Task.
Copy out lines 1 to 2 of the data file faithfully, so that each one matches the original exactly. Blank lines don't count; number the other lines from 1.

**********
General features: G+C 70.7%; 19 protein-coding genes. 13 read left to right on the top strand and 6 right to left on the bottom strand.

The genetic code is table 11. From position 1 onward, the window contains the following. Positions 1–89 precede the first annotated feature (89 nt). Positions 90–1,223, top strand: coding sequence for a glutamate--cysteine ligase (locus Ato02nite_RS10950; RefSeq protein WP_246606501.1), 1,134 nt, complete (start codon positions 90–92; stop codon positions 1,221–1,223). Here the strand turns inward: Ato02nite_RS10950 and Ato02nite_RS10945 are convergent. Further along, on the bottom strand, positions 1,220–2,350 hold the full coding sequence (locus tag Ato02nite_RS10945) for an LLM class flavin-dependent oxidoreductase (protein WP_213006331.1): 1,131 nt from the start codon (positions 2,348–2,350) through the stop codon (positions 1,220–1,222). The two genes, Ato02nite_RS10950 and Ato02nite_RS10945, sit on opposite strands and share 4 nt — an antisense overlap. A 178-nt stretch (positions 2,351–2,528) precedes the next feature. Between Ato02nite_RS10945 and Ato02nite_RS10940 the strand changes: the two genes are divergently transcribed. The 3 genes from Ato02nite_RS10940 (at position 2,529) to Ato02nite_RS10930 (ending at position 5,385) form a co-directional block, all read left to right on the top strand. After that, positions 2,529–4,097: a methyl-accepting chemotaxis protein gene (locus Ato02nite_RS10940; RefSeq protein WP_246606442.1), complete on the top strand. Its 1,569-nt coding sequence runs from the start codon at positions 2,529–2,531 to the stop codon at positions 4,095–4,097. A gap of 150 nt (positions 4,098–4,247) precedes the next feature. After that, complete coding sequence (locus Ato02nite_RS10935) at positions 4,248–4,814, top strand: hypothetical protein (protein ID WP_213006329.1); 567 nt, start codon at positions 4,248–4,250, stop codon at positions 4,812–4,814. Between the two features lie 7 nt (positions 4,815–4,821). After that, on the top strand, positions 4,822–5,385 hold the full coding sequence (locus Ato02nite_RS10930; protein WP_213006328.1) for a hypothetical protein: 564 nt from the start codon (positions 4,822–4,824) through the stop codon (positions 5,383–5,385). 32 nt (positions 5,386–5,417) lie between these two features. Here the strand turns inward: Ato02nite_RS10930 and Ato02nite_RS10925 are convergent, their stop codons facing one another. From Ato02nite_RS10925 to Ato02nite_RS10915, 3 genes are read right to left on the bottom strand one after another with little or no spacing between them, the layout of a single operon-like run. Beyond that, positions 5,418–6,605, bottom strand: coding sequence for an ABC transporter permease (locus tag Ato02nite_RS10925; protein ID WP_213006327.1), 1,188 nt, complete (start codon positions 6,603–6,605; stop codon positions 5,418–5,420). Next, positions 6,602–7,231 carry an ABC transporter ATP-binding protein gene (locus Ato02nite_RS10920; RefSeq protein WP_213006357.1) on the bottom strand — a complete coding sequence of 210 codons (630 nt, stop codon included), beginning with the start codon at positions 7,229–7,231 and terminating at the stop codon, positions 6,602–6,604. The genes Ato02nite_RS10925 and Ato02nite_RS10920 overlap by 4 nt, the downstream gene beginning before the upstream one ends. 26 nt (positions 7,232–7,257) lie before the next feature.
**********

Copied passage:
General features: G+C 70.7%; 19 protein-coding genes. 13 read left to right on the top strand and 6 right to left on the bottom strand.

The genetic code is table 11. From position 1 onward, the window contains the following. Positions 1–89 precede the first annotated feature (89 nt). Positions 90–1,223, top strand: coding sequence for a glutamate--cysteine ligase (locus Ato02nite_RS10950; RefSeq protein WP_246606501.1), 1,134 nt, complete (start codon positions 90–92; stop codon positions 1,221–1,223). Here the strand turns inward: Ato02nite_RS10950 and Ato02nite_RS10945 are convergent. Further along, on the bottom strand, positions 1,220–2,350 hold the full coding sequence (locus tag Ato02nite_RS10945) for an LLM class flavin-dependent oxidoreductase (protein WP_213006331.1): 1,131 nt from the start codon (positions 2,348–2,350) through the stop codon (positions 1,220–1,222). The two genes, Ato02nite_RS10950 and Ato02nite_RS10945, sit on opposite strands and share 4 nt — an antisense overlap. A 178-nt stretch (positions 2,351–2,528) precedes the next feature. Between Ato02nite_RS10945 and Ato02nite_RS10940 the strand changes: the two genes are divergently transcribed. The 3 genes from Ato02nite_RS10940 (at position 2,529) to Ato02nite_RS10930 (ending at position 5,385) form a co-directional block, all read left to right on the top strand. After that, positions 2,529–4,097: a methyl-accepting chemotaxis protein gene (locus Ato02nite_RS10940; RefSeq protein WP_246606442.1), complete on the top strand. Its 1,569-nt coding sequence runs from the start codon at positions 2,529–2,531 to the stop codon at positions 4,095–4,097. A gap of 150 nt (positions 4,098–4,247) precedes the next feature. After that, complete coding sequence (locus Ato02nite_RS10935) at positions 4,248–4,814, top strand: hypothetical protein (protein ID WP_213006329.1); 567 nt, start codon at positions 4,248–4,250, stop codon at positions 4,812–4,814. Between the two features lie 7 nt (positions 4,815–4,821). After that, on the top strand, positions 4,822–5,385 hold the full coding sequence (locus Ato02nite_RS10930; protein WP_213006328.1) for a hypothetical protein: 564 nt from the start codon (positions 4,822–4,824) through the stop codon (positions 5,383–5,385). 32 nt (positions 5,386–5,417) lie between these two features. Here the strand turns inward: Ato02nite_RS10930 and Ato02nite_RS10925 are convergent, their stop codons facing one another. From Ato02nite_RS10925 to Ato02nite_RS10915, 3 genes are read right to left on the bottom strand one after another with little or no spacing between them, the layout of a single operon-like run. Beyond that, positions 5,418–6,605, bottom strand: coding sequence for an ABC transporter permease (locus tag Ato02nite_RS10925; protein ID WP_213006327.1), 1,188 nt, complete (start codon positions 6,603–6,605; stop codon positions 5,418–5,420). Next, positions 6,602–7,231 carry an ABC transporter ATP-binding protein gene (locus Ato02nite_RS10920; RefSeq protein WP_213006357.1) on the bottom strand — a complete coding sequence of 210 codons (630 nt, stop codon included), beginning with the start codon at positions 7,229–7,231 and terminating at the stop codon, positions 6,602–6,604. The genes Ato02nite_RS10925 and Ato02nite_RS10920 overlap by 4 nt, the downstream gene beginning before the upstream one ends. 26 nt (positions 7,232–7,257) lie before the next feature.